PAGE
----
State Press alumni remember print: Len Munsil
A quarter-century later our oldest daughter, Leigh Munsil, served as State Press Editor. Our oldest son, Will Munsil, was a columnist while in law school, and another son, Michael Munsil, was a copy editor. I'm guessing 5 family members and 3 Editors is probably a family record. I certainly understand the technological changes affecting the newspaper industry and the need for digital news to move online.Nevertheless, it saddens me.
In the 1980s, the news and opinions and reviews in the State Press were the center of attention on campus, and often created enough controversy to be covered in local and national media. Knowing that tens of thousands of students, faculty, staff and administration were reading your articles in print each day in our university community — and seeing visual evidence of that fact as you walked the campus — was a thrill for journalists of any age, but especially in your teens and early 20s. I recall being told by the station manager for ASU's radio station that, in a poll of their listeners, I was the second-most requested interview subject on campus — behind only the football coach, but ahead of the Police Chief and the ASU President. It's hard to imagine that level of community attention to the news when it is only available online. I hope I'm wrong.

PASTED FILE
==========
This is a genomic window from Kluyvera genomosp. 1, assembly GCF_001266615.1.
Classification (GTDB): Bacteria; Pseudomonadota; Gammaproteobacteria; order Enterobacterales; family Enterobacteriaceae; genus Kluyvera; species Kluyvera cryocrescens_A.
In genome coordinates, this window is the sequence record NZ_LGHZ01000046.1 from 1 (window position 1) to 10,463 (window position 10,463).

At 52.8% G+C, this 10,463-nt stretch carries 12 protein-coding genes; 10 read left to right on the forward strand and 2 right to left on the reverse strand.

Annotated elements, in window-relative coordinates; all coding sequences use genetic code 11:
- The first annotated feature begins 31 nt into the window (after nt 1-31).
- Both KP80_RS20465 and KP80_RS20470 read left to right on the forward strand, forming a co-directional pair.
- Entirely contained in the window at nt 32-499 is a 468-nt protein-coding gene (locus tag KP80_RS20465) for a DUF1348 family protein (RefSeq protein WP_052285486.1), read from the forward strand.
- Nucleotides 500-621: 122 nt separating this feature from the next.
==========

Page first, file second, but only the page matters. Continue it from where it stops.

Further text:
The greatest memories, of course, are the relationships formed through long hours in the basement of Matthews Center in Tempe. The strong network and connection of so many former staffers of varying backgrounds and political inclinations is obvious today. I hope future ASU journalists will find ways to experience similar connection in their time at the digital State Press. And at least their fingers won't be black with newsprint.